Why Bikes Are Critical to Women's Businesses Growing in Africa
For African women, a bike can mean the difference between surviving and thriving.
For women in Africa, owning a bike can open up a world of opportunities. It can mean having access to education, healthcare, and economic possibilities.
And one organization is ensuring this happens.
Everyday, World Bicycle Relief helps women learn how to use bikes “to change the world around them.”
Since its founding in 2005, World Bicycle Relief has seen the enormous impact that bicycles can make in helping students access education, entrepreneurs access markets, and patients access health care. Especially for women entrepreneurs, a bicycle can help them blaze new trails and become pioneers in their communities.
After becoming a widow, Georgina decided to carry on supporting the 21-acre family farm in rural Zambia that her husband once ran. But running a dairy farm was no easy task. For a long time, she delivered milk on foot every day to the dairy cooperative 12 kilometers from her home.
That is, until 2011 when she received a Buffalo Bicycle.
Nowadays, Georgina is able to deliver milk twice a day. “Since I got the Buffalo, I never failed to deliver milk,” she said, “not even a day.”
Her business has thrived and she has been able to expand her farm — raising chickens and vegetables. Georgina is not the only farmer whose profits have increased with access to a bicycle.
As a matter of fact, from 2011 to 2014 the Pabana Dairy Cooperative has sold 281 Buffalo bicycles to dairy farmers through its employee purchase program. The cooperative conducted a study that found a 25% increase in profits and a 45% reduction in travel time for dairy farmers with bicycles.
Enelise is another Zambian who has reaped benefits from her bicycle. As a shopkeeper, in Pata market she has a stall where she sells vegetables, as well as a shop in her own town. Before she received a bike, Enelise had to carry goods from farms on foot back to her shop.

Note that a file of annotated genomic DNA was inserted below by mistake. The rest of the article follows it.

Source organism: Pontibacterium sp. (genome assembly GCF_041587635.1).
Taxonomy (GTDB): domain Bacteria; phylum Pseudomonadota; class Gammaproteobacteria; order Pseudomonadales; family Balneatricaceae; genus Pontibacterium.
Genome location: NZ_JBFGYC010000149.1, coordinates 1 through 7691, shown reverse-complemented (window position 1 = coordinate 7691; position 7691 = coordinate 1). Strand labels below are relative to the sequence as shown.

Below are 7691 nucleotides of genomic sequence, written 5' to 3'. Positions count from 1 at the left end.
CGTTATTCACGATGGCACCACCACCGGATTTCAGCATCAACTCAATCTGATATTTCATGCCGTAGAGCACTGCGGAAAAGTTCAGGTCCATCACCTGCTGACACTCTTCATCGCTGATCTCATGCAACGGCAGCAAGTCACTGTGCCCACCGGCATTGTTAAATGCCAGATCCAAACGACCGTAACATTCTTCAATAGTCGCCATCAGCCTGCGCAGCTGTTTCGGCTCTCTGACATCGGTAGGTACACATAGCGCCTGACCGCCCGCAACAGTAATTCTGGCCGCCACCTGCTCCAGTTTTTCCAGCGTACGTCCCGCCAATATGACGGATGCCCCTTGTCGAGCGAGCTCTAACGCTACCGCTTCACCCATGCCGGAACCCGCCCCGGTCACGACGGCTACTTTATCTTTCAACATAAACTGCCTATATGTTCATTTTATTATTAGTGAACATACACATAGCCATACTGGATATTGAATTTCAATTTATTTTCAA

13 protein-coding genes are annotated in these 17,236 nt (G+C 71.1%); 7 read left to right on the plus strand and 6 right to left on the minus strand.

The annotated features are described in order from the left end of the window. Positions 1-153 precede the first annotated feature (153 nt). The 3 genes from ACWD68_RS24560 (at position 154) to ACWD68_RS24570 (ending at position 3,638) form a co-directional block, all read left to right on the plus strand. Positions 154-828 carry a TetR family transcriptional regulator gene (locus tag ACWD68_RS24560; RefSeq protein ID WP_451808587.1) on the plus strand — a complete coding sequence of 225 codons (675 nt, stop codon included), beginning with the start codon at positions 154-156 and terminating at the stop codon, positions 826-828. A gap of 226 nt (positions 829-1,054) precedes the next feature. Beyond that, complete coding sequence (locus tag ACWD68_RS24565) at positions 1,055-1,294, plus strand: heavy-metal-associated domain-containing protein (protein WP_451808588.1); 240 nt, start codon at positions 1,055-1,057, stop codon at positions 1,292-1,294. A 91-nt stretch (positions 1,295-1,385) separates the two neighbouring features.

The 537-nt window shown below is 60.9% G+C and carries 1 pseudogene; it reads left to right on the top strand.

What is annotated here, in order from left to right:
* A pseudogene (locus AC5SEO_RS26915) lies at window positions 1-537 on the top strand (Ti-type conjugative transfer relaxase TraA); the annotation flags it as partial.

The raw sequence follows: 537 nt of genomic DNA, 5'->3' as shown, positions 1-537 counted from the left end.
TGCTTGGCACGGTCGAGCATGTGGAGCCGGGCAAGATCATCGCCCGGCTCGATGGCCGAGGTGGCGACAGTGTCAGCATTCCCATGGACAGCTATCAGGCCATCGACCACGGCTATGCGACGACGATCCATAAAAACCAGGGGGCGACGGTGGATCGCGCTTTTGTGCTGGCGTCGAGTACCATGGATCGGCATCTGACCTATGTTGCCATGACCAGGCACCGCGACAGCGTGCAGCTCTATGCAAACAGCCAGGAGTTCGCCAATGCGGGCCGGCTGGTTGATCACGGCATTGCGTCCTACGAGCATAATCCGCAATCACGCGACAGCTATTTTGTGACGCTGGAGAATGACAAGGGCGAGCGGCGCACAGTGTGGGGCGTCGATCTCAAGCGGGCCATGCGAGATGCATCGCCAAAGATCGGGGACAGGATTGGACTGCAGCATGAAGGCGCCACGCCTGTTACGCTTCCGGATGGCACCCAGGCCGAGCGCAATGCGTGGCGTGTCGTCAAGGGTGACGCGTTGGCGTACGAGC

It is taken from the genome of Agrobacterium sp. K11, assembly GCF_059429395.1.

“I used to get tired from carrying my goods on my head,” she said. “I couldn’t even draw water from the well at home after a day of work at the market because of the pain in my chest.”
Now, with her bike, she sends her children and niece to farms to pick up orders on the bike. The family has been able to increase profits and Enelise has found more time to take care of chores at home.
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Her business has improved so much that she plans on buying a second bicycle.
The organization has delivered over 340,000 bicycles to students, health care workers, and entrepreneurs in 19 countries. In 2015, the organization provided more than 60,000 bicycles in 11 countries. Over the next 10 years, the global nonprofit plans to distribute millions of bikes around the world.
“I want to tell women, especially the widows, you must keep going,” Georgina said. “When my husband passed away, I thought it was the end for me. But I knew I must keep going, so I started my business.”
But thousands of other women in developing countries still need resources and support to become entrepreneurs. By supporting World Bicycle Relief, you can support more women like Georgina and Enelise and help create opportunity and positive change for women around the world.